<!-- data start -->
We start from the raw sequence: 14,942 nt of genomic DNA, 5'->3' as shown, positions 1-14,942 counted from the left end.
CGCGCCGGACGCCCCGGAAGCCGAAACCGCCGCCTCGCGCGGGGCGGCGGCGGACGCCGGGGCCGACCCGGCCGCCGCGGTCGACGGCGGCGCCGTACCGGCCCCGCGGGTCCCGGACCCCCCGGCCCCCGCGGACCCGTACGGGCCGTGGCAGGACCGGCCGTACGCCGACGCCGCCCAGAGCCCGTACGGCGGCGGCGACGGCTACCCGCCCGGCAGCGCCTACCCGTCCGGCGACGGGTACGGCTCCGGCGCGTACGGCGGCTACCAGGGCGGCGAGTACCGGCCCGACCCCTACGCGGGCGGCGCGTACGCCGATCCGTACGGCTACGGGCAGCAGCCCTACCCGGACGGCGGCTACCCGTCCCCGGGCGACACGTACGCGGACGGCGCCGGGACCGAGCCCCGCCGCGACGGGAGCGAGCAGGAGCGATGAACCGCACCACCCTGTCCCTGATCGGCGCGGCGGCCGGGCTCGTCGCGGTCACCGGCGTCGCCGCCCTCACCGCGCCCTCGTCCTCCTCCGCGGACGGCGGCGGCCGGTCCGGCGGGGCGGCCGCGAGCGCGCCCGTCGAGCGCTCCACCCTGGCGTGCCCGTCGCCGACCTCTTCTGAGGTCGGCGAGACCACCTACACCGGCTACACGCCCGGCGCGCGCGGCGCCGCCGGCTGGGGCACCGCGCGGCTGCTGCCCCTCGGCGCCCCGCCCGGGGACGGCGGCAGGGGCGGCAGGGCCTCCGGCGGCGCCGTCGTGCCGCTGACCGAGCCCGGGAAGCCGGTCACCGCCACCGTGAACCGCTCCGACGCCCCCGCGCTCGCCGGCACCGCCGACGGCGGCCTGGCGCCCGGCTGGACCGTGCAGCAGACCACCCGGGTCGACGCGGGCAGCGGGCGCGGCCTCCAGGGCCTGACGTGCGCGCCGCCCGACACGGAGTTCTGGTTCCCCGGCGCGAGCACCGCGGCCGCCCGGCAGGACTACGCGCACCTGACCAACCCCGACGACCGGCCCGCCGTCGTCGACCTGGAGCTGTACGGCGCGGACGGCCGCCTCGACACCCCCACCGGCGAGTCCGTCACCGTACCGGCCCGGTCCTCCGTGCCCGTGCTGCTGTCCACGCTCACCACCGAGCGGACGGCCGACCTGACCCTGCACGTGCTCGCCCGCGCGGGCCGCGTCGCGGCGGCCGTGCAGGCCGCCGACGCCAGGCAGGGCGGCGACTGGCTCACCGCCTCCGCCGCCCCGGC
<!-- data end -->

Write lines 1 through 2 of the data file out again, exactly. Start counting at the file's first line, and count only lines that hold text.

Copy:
We start from the raw sequence: 14,942 nt of genomic DNA, 5'->3' as shown, positions 1-14,942 counted from the left end.
CGCGCCGGACGCCCCGGAAGCCGAAACCGCCGCCTCGCGCGGGGCGGCGGCGGACGCCGGGGCCGACCCGGCCGCCGCGGTCGACGGCGGCGCCGTACCGGCCCCGCGGGTCCCGGACCCCCCGGCCCCCGCGGACCCGTACGGGCCGTGGCAGGACCGGCCGTACGCCGACGCCGCCCAGAGCCCGTACGGCGGCGGCGACGGCTACCCGCCCGGCAGCGCCTACCCGTCCGGCGACGGGTACGGCTCCGGCGCGTACGGCGGCTACCAGGGCGGCGAGTACCGGCCCGACCCCTACGCGGGCGGCGCGTACGCCGATCCGTACGGCTACGGGCAGCAGCCCTACCCGGACGGCGGCTACCCGTCCCCGGGCGACACGTACGCGGACGGCGCCGGGACCGAGCCCCGCCGCGACGGGAGCGAGCAGGAGCGATGAACCGCACCACCCTGTCCCTGATCGGCGCGGCGGCCGGGCTCGTCGCGGTCACCGGCGTCGCCGCCCTCACCGCGCCCTCGTCCTCCTCCGCGGACGGCGGCGGCCGGTCCGGCGGGGCGGCCGCGAGCGCGCCCGTCGAGCGCTCCACCCTGGCGTGCCCGTCGCCGACCTCTTCTGAGGTCGGCGAGACCACCTACACCGGCTACACGCCCGGCGCGCGCGGCGCCGCCGGCTGGGGCACCGCGCGGCTGCTGCCCCTCGGCGCCCCGCCCGGGGACGGCGGCAGGGGCGGCAGGGCCTCCGGCGGCGCCGTCGTGCCGCTGACCGAGCCCGGGAAGCCGGTCACCGCCACCGTGAACCGCTCCGACGCCCCCGCGCTCGCCGGCACCGCCGACGGCGGCCTGGCGCCCGGCTGGACCGTGCAGCAGACCACCCGGGTCGACGCGGGCAGCGGGCGCGGCCTCCAGGGCCTGACGTGCGCGCCGCCCGACACGGAGTTCTGGTTCCCCGGCGCGAGCACCGCGGCCGCCCGGCAGGACTACGCGCACCTGACCAACCCCGACGACCGGCCCGCCGTCGTCGACCTGGAGCTGTACGGCGCGGACGGCCGCCTCGACACCCCCACCGGCGAGTCCGTCACCGTACCGGCCCGGTCCTCCGTGCCCGTGCTGCTGTCCACGCTCACCACCGAGCGGACGGCCGACCTGACCCTGCACGTGCTCGCCCGCGCGGGCCGCGTCGCGGCGGCCGTGCAGGCCGCCGACGCCAGGCAGGGCGGCGACTGGCTCACCGCCTCCGCCGCCCCGGC